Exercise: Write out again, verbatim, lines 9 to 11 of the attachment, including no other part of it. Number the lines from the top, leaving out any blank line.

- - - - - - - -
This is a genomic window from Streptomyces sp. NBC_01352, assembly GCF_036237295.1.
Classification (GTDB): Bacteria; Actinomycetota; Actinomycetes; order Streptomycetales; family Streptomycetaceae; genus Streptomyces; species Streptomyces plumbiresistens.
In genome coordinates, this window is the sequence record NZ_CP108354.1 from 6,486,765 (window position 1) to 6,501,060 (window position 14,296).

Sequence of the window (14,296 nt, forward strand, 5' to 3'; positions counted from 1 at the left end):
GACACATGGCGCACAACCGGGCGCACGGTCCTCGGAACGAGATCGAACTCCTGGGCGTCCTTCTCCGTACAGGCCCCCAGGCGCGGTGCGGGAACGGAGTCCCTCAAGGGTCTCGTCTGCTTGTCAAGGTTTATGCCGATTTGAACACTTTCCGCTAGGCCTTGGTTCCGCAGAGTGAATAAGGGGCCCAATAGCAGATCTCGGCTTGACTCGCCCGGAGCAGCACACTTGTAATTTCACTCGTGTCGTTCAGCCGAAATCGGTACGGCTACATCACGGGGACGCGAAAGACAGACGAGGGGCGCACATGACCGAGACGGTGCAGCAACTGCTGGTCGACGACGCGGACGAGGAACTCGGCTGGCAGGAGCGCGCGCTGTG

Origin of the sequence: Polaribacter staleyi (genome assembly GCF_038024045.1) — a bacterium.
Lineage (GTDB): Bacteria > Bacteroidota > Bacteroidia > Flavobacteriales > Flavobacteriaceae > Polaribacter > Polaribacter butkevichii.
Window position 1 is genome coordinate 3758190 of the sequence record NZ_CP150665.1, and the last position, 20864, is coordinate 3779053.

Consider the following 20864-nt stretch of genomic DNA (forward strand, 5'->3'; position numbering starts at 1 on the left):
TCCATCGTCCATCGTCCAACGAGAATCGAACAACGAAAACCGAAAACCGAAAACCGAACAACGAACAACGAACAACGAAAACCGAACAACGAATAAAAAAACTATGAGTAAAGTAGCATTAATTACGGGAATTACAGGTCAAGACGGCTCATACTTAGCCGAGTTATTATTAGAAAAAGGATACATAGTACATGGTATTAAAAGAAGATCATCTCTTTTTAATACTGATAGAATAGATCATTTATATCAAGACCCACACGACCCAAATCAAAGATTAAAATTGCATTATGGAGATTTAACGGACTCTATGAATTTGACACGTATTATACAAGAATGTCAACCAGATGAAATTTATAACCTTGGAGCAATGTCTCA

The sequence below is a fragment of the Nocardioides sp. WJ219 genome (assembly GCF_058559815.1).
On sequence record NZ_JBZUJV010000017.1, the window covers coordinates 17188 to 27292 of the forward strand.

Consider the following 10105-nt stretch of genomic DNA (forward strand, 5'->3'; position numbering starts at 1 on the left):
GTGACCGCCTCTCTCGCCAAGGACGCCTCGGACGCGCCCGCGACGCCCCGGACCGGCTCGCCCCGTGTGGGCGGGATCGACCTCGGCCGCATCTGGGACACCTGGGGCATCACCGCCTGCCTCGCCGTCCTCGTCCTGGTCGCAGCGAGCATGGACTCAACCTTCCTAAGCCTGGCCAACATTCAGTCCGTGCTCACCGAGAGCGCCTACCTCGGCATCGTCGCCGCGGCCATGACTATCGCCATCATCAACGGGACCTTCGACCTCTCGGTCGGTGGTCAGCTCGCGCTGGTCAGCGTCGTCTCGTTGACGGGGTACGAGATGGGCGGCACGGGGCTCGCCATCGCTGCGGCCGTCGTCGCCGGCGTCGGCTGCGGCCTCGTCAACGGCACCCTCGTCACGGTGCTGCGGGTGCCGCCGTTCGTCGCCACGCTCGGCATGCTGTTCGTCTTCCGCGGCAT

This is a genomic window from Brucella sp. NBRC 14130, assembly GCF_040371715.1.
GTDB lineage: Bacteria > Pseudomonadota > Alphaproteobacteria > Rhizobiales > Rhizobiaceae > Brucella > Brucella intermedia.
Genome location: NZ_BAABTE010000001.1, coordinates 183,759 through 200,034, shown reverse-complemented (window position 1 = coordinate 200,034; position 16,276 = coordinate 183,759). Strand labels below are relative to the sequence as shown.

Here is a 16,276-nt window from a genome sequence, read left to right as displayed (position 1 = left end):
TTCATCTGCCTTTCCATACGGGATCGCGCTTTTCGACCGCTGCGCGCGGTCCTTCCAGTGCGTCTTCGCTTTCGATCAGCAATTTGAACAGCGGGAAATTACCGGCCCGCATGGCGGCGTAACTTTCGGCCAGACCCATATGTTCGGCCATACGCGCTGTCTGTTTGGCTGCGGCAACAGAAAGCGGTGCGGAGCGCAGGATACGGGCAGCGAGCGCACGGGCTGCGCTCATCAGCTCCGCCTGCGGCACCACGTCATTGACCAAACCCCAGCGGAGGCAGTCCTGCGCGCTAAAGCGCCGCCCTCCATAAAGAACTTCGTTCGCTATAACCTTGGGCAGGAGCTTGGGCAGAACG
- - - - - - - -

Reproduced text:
Consider the following 20864-nt stretch of genomic DNA (forward strand, 5'->3'; position numbering starts at 1 on the left):
TCCATCGTCCATCGTCCAACGAGAATCGAACAACGAAAACCGAAAACCGAAAACCGAACAACGAACAACGAACAACGAAAACCGAACAACGAATAAAAAAACTATGAGTAAAGTAGCATTAATTACGGGAATTACAGGTCAAGACGGCTCATACTTAGCCGAGTTATTATTAGAAAAAGGATACATAGTACATGGTATTAAAAGAAGATCATCTCTTTTTAATACTGATAGAATAGATCATTTATATCAAGACCCACACGACCCAAATCAAAGATTAAAATTGCATTATGGAGATTTAACGGACTCTATGAATTTGACACGTATTATACAAGAATGTCAACCAGATGAAATTTATAACCTTGGAGCAATGTCTCA

The sequence below is a fragment of the Nocardioides sp. WJ219 genome (assembly GCF_058559815.1).